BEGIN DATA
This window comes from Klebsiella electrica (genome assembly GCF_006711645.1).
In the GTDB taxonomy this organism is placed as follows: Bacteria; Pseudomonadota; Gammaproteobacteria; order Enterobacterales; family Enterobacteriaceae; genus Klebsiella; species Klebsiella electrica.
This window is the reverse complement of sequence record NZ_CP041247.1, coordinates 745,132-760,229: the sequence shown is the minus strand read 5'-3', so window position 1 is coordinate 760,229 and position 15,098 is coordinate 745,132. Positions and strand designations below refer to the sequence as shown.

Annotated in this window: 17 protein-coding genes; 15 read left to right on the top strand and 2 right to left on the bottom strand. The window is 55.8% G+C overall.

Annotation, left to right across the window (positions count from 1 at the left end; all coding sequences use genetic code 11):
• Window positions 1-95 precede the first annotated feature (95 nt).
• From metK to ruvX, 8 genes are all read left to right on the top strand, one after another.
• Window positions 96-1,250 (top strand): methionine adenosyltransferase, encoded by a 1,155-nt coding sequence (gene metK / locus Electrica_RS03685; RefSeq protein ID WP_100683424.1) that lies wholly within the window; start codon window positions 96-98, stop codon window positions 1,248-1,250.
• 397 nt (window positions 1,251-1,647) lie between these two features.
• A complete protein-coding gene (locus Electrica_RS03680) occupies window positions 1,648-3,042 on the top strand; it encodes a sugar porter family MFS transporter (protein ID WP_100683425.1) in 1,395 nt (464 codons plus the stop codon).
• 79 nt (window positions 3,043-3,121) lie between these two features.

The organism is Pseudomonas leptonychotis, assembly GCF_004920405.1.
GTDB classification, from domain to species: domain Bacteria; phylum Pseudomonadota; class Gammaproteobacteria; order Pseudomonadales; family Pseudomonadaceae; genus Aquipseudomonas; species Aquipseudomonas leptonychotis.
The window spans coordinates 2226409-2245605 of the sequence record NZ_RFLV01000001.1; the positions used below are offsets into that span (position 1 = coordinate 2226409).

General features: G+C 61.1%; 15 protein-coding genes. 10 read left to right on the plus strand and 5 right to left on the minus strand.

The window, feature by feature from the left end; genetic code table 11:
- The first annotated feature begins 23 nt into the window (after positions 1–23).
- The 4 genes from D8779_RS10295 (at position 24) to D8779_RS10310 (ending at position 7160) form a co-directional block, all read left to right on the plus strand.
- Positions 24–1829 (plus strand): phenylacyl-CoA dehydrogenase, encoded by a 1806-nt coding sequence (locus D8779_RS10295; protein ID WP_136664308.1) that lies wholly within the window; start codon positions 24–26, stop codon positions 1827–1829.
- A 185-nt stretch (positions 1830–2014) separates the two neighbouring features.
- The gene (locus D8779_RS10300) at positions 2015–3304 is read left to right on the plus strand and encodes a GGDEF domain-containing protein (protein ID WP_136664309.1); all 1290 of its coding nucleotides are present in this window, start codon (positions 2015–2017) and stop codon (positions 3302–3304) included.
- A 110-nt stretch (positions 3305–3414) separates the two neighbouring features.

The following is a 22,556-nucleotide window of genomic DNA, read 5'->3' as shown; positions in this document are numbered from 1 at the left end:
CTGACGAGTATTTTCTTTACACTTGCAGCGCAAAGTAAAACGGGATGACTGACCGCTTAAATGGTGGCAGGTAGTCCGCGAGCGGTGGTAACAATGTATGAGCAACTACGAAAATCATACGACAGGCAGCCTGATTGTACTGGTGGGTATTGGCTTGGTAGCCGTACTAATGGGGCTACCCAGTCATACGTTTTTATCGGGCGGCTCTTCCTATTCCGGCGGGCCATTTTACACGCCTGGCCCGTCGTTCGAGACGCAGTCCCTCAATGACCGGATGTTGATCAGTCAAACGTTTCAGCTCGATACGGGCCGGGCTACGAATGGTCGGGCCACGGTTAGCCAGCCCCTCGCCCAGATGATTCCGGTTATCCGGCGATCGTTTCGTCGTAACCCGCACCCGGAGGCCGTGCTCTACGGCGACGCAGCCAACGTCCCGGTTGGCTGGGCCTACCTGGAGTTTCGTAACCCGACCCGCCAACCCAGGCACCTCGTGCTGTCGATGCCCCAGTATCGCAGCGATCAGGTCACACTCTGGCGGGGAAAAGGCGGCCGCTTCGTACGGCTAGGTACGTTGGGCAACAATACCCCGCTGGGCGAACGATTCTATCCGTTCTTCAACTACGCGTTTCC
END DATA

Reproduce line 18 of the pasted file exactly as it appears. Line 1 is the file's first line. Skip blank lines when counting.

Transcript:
- The 4 genes from D8779_RS10295 (at position 24) to D8779_RS10310 (ending at position 7160) form a co-directional block, all read left to right on the plus strand.